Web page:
The line between being a professional who is doing his job and being a self loathing stalker like creature is dangerously thin in this industry. Every year that I have held this job I have scouted kids younger and younger each subsequent year. The first year I started at worst I would only have to look at high school seniors. Then over time I started scouting juniors then sophomores and now I have to look at high school freshman. High school freshman get looked at by scouts and agents. I half expect to see Chris Hanson every time I show up at a game these days. I pray baseball doesn’t go the route of college football because I don’t even know what I would do if I had to start scouting little league games. I honestly cant envision a time where I would be comfortable going into a families home somewhere in middle america and pulling a Nick Nolte in Blue Chips, having to answer if I am a southern baptist or northern baptist. Over the last 10 years that’s where this business has gone. We’re scouting children for financial gain. Speaking of Blue Chips, Ive always had one major qualm with that movie which is amazing because I‘m pretty sure if I watched it again I‘d probably find a 1,000 more. This one issue has baffled me the last 16 years since the film was released so much so that I completely am blind to anything else that was wrong in the movie. The casting director found Penny Hardaway and Shaq to play two fictional basketball recruits in the film named Butch McRae and Neon Boudeaux. However when we finally get to see the token white recruit, who of course was a three point specialist, the role was played by an actor. They literally could not find one white NBA player to play Ricky Roe. Not one! Not Tom Gugliotta, not Adam Keefe, not Rex Chapman, not even the most obvious pick Christian Laettner. Evidently the crew could not find a white NBA player with the acting chops to keep up with the epic performances of Shaq and Penny.
The business of scouting has gotten more ugly the last 10 years and it’s gotten that way thanks to coaches, colleges, scouts and agents. Kids play year round now and it’s alarming to me that many of the kids lose out on a great deal of their childhood because of the demands of their baseball schedules. College and pro teams all try to do their homework on these kids years in advance trying to gain a competitive edge while many established agents have been forced into earlier recruiting in hopes of trying to curtail something very dangerous I have noticed in the last few years. Ive seen people trying to get into this industry do anything in the world to try and land a client and the worst trend Ive seen is underclassman retain an advisor even as young as 14 years old. Retaining an advisor is obviously a personal choice and one can choose to get one at whatever point in time the family decides they need help but there is absolutely no good reason a freshman in high school should ever be talking to an advisor. Hiring an advisor as a freshman in high school in a one way street and I wish more than anything teams did not put families in a position where the feel like they need to start the process sooner than they have to. There are good parts however to scouting while you’re an agent.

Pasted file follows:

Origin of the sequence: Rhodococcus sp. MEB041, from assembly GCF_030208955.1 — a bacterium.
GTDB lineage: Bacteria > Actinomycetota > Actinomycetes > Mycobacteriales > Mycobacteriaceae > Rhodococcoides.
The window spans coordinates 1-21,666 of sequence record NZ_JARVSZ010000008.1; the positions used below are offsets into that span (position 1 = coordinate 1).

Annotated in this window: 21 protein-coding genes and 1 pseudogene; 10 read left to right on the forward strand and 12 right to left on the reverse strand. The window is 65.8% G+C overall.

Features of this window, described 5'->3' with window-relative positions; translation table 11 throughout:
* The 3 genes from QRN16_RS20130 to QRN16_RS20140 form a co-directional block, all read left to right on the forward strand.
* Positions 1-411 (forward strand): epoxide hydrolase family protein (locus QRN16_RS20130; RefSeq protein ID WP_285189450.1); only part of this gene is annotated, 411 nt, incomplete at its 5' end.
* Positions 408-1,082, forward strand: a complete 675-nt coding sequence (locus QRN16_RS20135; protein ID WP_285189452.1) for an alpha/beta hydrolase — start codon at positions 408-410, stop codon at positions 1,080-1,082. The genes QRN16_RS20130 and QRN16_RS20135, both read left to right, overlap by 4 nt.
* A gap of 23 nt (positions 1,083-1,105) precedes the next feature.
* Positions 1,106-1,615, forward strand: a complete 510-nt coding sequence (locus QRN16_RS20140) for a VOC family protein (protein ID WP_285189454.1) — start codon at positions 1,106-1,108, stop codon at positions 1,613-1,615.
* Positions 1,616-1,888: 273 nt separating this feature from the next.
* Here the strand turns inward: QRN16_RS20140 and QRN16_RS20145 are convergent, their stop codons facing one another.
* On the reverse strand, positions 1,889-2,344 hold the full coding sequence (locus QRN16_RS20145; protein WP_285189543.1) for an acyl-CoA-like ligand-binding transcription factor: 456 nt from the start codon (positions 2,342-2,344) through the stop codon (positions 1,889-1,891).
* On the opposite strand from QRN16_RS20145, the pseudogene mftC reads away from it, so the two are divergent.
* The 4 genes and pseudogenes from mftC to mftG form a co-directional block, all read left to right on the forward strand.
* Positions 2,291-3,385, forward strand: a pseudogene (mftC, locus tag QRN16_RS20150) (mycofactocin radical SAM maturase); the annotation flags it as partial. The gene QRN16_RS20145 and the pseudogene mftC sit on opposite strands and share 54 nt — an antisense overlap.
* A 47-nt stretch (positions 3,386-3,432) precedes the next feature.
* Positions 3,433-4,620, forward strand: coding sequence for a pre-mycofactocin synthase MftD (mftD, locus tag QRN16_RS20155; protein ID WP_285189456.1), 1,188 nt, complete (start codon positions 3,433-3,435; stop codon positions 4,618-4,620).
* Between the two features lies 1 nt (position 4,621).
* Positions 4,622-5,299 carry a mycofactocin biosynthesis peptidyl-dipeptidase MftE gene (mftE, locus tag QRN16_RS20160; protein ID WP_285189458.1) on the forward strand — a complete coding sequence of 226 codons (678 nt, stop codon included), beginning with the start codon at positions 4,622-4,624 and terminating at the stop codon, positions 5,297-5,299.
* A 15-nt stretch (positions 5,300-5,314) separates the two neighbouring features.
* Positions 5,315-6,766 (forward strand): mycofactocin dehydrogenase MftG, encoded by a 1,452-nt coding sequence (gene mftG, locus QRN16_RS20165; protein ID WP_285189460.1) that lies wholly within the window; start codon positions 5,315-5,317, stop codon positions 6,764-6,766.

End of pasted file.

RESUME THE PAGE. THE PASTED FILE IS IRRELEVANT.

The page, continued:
One thing I have learned in this business is that you never close the book on any player ever while you’re scouting. If you’re at a game to see a certain player you cant just focus on that player. I discovered two of my higher profile clients completely by accident. I went to Florida State University from December of 2001 to May 2006. FSU is located in Tallahassee, Florida which is vastly different from Fort Lauderdale where I grew up. Tallahassee may be in Florida but it’s more like south Georgia than anything. Tallahassee has a community college which was located two blocks from my apartment where I lived while I was in school. The first time I ever went to TCC before I became an agent full time I had the pleasure of watching Chipola CC in 2002. I had the opportunity to watching Adam Loewen who had a ton of buzz because of the amount of money he turned down that June. I also got to watch their lesser known third baseman by the name of Russell Martin. Watching that game opened my eyes to something I was totally unaware of at the time which was the viable professional prospects could be found a the junior college level.